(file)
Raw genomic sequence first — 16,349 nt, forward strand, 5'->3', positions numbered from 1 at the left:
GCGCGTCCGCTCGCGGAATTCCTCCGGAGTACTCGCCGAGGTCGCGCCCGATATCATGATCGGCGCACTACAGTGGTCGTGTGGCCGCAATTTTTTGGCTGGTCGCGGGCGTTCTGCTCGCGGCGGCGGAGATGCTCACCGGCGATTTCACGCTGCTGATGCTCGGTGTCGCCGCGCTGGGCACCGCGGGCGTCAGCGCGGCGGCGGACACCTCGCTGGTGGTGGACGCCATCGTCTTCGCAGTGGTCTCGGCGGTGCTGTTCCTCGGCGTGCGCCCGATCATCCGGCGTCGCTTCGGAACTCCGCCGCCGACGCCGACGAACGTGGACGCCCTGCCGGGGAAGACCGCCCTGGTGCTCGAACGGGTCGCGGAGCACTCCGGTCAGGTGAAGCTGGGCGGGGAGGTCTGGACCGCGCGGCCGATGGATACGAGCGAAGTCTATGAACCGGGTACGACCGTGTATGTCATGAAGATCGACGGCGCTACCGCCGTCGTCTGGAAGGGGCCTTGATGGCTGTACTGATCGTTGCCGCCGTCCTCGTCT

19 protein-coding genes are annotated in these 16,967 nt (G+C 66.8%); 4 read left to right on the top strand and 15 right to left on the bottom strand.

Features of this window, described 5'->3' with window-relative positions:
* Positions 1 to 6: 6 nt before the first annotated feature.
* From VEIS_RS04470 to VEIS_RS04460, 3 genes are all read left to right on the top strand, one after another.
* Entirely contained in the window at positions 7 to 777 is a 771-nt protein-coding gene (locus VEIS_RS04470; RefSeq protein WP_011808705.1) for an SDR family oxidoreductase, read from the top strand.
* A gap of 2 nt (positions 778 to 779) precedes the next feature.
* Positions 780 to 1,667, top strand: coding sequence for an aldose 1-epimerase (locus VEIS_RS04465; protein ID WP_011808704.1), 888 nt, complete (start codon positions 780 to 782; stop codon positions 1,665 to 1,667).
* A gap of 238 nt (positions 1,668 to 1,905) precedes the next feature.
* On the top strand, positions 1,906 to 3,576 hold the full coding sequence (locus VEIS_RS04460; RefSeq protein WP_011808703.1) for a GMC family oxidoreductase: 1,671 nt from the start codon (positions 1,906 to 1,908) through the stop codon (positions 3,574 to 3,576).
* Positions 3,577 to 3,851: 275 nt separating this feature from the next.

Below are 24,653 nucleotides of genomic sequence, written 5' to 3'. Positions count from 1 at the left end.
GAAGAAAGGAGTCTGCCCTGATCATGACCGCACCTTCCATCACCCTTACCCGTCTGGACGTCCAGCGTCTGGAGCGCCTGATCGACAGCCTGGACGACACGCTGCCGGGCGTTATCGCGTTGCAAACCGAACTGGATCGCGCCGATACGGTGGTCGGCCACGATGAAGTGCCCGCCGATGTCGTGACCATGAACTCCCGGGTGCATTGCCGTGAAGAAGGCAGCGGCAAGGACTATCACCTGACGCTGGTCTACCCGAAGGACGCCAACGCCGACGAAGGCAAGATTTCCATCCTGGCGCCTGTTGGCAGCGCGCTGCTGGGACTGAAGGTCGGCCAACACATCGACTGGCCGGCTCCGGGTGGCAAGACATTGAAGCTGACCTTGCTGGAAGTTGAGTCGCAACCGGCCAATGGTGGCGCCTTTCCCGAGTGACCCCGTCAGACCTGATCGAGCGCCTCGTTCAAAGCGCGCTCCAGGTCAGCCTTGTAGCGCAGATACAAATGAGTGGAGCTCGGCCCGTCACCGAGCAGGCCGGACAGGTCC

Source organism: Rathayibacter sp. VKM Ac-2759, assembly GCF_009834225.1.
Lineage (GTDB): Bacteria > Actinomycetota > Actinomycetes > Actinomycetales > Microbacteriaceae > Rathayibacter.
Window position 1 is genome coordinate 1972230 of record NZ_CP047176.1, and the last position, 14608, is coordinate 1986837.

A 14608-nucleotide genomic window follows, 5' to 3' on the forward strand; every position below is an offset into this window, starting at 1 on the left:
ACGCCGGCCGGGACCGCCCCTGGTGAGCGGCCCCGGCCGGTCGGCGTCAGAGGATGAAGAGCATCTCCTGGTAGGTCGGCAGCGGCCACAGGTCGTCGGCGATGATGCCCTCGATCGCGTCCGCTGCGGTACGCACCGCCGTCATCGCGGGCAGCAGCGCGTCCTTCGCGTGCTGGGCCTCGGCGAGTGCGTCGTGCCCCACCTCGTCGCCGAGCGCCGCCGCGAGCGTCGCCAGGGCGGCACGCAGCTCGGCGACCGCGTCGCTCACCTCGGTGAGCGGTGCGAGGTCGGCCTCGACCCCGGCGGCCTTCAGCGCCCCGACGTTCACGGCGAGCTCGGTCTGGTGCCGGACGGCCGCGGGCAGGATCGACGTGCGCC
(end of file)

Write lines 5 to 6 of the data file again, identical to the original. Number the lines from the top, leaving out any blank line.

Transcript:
* Positions 1 to 6: 6 nt before the first annotated feature.
* From VEIS_RS04470 to VEIS_RS04460, 3 genes are all read left to right on the top strand, one after another.